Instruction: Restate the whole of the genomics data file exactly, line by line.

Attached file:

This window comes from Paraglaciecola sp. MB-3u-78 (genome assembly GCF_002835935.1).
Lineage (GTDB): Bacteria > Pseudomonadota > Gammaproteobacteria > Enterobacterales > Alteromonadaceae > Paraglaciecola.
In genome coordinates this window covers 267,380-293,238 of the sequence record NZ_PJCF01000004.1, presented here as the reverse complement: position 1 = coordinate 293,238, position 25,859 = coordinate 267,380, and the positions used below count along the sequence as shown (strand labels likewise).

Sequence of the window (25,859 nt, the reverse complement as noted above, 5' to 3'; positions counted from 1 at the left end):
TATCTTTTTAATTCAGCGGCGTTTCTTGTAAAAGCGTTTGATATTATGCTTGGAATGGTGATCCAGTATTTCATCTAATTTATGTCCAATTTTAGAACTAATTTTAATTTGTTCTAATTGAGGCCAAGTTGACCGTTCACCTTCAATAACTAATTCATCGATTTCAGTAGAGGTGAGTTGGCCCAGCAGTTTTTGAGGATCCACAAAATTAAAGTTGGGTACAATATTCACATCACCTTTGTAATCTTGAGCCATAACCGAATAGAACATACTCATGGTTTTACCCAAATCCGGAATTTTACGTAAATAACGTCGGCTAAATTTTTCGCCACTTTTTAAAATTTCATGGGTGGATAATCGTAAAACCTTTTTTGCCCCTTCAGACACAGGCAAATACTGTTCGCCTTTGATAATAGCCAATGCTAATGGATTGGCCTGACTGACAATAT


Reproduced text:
This window comes from Paraglaciecola sp. MB-3u-78 (genome assembly GCF_002835935.1).
Lineage (GTDB): Bacteria > Pseudomonadota > Gammaproteobacteria > Enterobacterales > Alteromonadaceae > Paraglaciecola.
In genome coordinates this window covers 267,380-293,238 of the sequence record NZ_PJCF01000004.1, presented here as the reverse complement: position 1 = coordinate 293,238, position 25,859 = coordinate 267,380, and the positions used below count along the sequence as shown (strand labels likewise).

Sequence of the window (25,859 nt, the reverse complement as noted above, 5' to 3'; positions counted from 1 at the left end):
TATCTTTTTAATTCAGCGGCGTTTCTTGTAAAAGCGTTTGATATTATGCTTGGAATGGTGATCCAGTATTTCATCTAATTTATGTCCAATTTTAGAACTAATTTTAATTTGTTCTAATTGAGGCCAAGTTGACCGTTCACCTTCAATAACTAATTCATCGATTTCAGTAGAGGTGAGTTGGCCCAGCAGTTTTTGAGGATCCACAAAATTAAAGTTGGGTACAATATTCACATCACCTTTGTAATCTTGAGCCATAACCGAATAGAACATACTCATGGTTTTACCCAAATCCGGAATTTTACGTAAATAACGTCGGCTAAATTTTTCGCCACTTTTTAAAATTTCATGGGTGGATAATCGTAAAACCTTTTTTGCCCCTTCAGACACAGGCAAATACTGTTCGCCTTTGATAATAGCCAATGCTAATGGATTGGCCTGACTGACAATAT